2. Farage gets so much air time because he’s almost the only one representing the anti-EU view at that level. The BBC is supposed to be balanced(!) and so it can wheel in any number of pro-EU politicians but on the anti side there’s only a handful that are well known.

    He’s entertaining, yes, but to a lot of us he’s also correct in his criticisms of the EU. I’m sure he’s only called to speak in the European Parliament to give all the federalists some light relief because I don’t think they particularly respond to the issues he raises.

  3. Pete

    ‘I was joined by Ulrika Alert, Head of Youth and Language at UR, the Swedish Educational Broadcasting Company, who have made a series of incredible documentaries on the subject of media literacy.’

    Use of the word ‘incredible’ in this context says it all, really. :-)

  4. I think that many people find him strange because not only does he listen to the question, he gives honest answers. But there is one other factor, he isn’t boring as so many politicians in the main three parties seem to be.

  5. Julia Gasper

    If Labour politicians need to write this, it is a sign that they feel threatened by UKIP. Given the disastrous situation in the EU (which is not the same thing as Europe) UKIP’s arguments are sounding better and better. Mary Honeyball just doesn’t want UKIP to have airtime because she can’t deny that our predictions about the EU stamping out democracy have been proved correct. Italy and Greece have been prevented from holding their own elections. They have had puppet governments imposed on them. This is the most serious crisis since 1939 and all Ms Honeyball can suggest is censorship.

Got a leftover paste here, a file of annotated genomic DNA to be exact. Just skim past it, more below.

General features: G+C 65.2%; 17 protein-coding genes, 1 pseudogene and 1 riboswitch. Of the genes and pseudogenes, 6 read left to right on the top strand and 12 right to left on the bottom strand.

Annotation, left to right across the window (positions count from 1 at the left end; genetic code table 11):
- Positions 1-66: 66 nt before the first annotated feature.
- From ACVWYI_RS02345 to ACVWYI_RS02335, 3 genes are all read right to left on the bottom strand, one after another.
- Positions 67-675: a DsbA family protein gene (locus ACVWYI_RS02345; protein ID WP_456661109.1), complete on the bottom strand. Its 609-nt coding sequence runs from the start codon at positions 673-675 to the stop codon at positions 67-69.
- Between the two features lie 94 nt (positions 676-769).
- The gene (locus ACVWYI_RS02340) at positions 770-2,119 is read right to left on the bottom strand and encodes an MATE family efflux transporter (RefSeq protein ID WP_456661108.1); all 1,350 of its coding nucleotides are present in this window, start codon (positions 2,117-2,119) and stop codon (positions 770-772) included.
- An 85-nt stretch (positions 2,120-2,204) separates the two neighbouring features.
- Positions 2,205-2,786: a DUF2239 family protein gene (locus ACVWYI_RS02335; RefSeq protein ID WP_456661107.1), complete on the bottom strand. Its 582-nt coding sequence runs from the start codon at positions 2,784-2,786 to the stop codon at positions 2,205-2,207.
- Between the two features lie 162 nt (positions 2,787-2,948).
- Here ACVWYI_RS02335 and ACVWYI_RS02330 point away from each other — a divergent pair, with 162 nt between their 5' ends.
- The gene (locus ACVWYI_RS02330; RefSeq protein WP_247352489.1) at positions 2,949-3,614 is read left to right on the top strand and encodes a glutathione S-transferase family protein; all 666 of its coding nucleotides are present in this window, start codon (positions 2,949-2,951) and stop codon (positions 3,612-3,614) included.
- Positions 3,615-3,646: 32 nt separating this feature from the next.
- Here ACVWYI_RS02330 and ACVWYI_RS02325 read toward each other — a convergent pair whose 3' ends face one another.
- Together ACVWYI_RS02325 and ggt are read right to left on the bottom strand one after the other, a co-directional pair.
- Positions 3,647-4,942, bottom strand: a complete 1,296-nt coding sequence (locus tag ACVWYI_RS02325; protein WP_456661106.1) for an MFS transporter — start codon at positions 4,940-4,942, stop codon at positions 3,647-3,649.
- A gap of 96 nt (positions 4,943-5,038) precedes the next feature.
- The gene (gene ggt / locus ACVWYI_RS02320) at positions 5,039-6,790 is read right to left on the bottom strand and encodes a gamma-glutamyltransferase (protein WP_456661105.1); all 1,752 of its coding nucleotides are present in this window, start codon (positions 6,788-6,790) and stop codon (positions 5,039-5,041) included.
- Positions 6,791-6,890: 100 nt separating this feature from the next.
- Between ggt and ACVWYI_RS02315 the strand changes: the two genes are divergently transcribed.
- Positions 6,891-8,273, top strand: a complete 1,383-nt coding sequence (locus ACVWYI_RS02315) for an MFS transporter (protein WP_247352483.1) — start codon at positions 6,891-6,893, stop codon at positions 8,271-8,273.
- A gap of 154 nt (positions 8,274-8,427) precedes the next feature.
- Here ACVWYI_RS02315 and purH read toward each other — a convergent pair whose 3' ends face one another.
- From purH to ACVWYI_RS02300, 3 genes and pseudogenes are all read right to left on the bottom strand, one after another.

6. Kris

    Perhaps because UKIP beat the Labour Party in the European election of 2009? I also agree with Pete: “Use of the word ‘incredible’ in this context says it all, really.”

  7. “UKIP have a number of seats in the European Parliament” – that’s correct, as many as the Labour Party – so why shouldn’t Nigel Farage be interviewed on EU matters? I thought the BBC had to offer balance?

    Like it or not he is an accomplished & effective speaker & has a personality – something sadly lacking within the Commission.

  8. worzel1